Ponsford told the assembled guests: “One of the judges said they had downloaded the app and they were using it every day. They felt it brought citizen journalism and user-generated content to a new level by  improving engagement, sourcing great content and doing so in a way that made money for the paper through sponsorship.”

Campaign of the Year was another success for the Sunday Times with Safe Weekend Care coverage winning the award. The series of stories called for a safe seven-day NHS.

According to the judges: “This campaign was well presented, coordinated and presented from beginning to end. It was backed up by great reporting and research and has succeeded in getting the problem addressed at the highest level.“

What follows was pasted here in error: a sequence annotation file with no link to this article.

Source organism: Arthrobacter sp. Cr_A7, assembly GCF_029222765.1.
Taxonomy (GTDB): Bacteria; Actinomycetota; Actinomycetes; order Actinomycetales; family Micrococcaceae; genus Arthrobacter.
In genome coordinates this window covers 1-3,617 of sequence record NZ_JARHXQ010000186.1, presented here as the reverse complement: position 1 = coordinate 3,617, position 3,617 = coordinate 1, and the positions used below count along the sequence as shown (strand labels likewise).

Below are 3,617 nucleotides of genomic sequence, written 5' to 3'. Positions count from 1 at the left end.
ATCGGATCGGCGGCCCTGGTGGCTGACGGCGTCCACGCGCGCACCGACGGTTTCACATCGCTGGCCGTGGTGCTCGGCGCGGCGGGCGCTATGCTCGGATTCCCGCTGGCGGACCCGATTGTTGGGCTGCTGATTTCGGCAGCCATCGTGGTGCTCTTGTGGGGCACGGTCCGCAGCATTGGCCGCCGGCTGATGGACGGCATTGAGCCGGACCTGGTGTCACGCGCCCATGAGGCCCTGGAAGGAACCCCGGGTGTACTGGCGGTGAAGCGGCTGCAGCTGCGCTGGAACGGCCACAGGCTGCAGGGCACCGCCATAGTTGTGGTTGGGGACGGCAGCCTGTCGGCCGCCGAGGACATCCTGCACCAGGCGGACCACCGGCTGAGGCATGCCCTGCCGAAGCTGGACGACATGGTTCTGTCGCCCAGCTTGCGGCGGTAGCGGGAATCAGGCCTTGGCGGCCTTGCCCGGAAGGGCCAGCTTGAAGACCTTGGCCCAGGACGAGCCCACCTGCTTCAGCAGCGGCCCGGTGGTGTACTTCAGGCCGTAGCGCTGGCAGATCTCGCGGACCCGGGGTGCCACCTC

The Breaking News Award was won by Channel 4 News and Dispatches for their coverage of the Plebgate affair.

Their tenacity in reporting the fallout forced the Metropolitan Police to reopen their investigation and led to one officer being charged in connection with the case.

The judges also praised Dispatches for a separate investigation along with The Guardian into police spying into the Stephen Lawrence family.

David Conn of the Guardian was awarded Sports Journalist of the Year, beating off competition from the Independent, City AM and The Telegraph.

According to the judges: “All his stories were about some form of corruption in sport. He delves beyond the glitzy veneer of modern football to hold the game’s gilded elite to account.”

Meanwhile, Science and Technology Journalist of the Year was won by Robin McKie of The Observer.